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Tourette Syndrome Basics

Tourette’s Syndrome is an issue with the body’s nervous syndrome which causes people with the disease to make very sudden sounds or movements. These are called tics and are completely uncontrollable. There are treatments that can help control these tics but they may not be needed unless one’s Tourette’s Syndrome symptoms are very severe and bothersome. In the United States alone, about 100,000 people have a full condition of Tourette’s Syndrome but a lot of people also have mild cases that do not necessarily have to be treated.

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Tourette’s Syndrome usually starts in childhood and it is proven that more boys get the condition than girls do. Fortunately, most symptoms will either lessen or vanish completely as one gets older.

Symptoms
The biggest symptom of Tourette’s Syndrome is tics. These are sudden outbursts that one cannot physically control. Mild cases of Tourette’s Syndrome may involve tics that are not even noticeable while severe cases cause tics that are very obvious and happen frequently. There are factors that can make someone’s Tourette’s Syndrome act up more than normal including stress, sickness, excitement, and even being tired. Tourette’s Syndrome because a big issue when the tics are very strong and embarrassing. This can influence one’s work life and social life in a big way.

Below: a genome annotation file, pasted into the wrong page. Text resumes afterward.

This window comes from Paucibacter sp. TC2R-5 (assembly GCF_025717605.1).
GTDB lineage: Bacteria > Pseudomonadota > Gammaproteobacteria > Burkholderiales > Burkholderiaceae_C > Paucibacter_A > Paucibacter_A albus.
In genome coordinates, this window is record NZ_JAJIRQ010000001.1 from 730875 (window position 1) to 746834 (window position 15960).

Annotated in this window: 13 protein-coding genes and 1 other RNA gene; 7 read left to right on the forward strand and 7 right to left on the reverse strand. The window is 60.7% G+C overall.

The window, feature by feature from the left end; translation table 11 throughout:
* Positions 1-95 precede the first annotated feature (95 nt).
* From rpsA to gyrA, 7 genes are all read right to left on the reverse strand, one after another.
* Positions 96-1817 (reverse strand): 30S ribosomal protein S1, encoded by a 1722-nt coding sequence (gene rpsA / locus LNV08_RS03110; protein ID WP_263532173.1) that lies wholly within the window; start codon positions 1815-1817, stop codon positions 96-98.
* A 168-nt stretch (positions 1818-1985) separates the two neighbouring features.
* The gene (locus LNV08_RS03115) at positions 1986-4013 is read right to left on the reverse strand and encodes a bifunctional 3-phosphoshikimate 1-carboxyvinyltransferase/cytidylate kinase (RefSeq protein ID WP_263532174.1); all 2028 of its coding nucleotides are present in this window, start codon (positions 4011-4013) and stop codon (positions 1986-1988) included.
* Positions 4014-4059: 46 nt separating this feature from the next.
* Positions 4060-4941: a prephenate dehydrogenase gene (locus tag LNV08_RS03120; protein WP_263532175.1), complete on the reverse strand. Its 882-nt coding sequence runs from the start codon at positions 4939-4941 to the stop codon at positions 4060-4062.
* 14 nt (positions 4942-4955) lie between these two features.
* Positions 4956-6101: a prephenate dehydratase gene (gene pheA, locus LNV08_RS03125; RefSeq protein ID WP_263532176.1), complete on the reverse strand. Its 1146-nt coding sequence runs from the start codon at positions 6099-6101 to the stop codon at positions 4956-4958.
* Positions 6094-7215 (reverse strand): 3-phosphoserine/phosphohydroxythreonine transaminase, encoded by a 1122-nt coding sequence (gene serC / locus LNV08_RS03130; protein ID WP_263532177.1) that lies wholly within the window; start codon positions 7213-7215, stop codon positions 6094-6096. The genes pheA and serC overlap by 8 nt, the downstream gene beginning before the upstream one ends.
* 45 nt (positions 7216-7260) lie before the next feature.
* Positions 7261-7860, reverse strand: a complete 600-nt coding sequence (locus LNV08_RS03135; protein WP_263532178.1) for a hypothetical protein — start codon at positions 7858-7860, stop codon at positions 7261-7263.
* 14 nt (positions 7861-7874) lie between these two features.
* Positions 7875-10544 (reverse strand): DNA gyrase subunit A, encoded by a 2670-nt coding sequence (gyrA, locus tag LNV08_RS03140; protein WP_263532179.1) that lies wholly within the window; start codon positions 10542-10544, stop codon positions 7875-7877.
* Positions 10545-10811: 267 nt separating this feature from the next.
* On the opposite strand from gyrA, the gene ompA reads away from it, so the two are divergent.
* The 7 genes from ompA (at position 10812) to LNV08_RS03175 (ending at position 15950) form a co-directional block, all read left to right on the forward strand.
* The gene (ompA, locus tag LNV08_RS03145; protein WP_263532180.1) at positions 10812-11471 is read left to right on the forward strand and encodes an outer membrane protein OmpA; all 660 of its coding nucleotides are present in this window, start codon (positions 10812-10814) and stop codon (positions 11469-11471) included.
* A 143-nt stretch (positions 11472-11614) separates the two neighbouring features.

There are two different types of tics, motor tics which involve movement, and vocal tics which involve sound.

Motor Tics
Blinking rapidly
Head or arm jerking
Making an abnormal face
Shoulder shrugging
Mouth twitching

Vocal Tics
Clearing the throat
Yelping or barking
Grunting
Coughing
Repeating the words that someone else says
Sniffing
Shouting
Swearing

In mild cases of Tourette’s Syndrome, tics are usually involving the minor parts of the body including blinking eyes or making abnormal faces. More severe cases usually involve larger parts of the body and become more complicated including jumping and swearing.

ADHD (attention deficit hyperactivity disorder) has also been associated with Tourette’s Syndrome. No one knows why the two go hand in hand but people with the condition have a difficult time paying attention, sitting still, and completing tasks. Other conditions that can be brought on by Tourette’s Syndrome are anxiety, learning disabilities, and OCD (obsessive-compulsive disorder).

Treatment
As mentioned above, a lot of mild cases of Tourette’s Syndrome do not need to be treated but more severe cases can get a medication prescription to help control the tics. The only downside to this treatment is that it can take a while to find the right medication for the individual that does not cause any sort of side effects. A doctor should be consulted to receive the correct medication for the condition. Another treatment that can be used along with medication is talk therapy. A therapist can help the patient learn how to cope and deal with the tics so that they do not affect their work or social life. Behavior therapy is also a good idea to help notice the tic before it is coming which may allow the patient to slow it down or stop the tic from happening.

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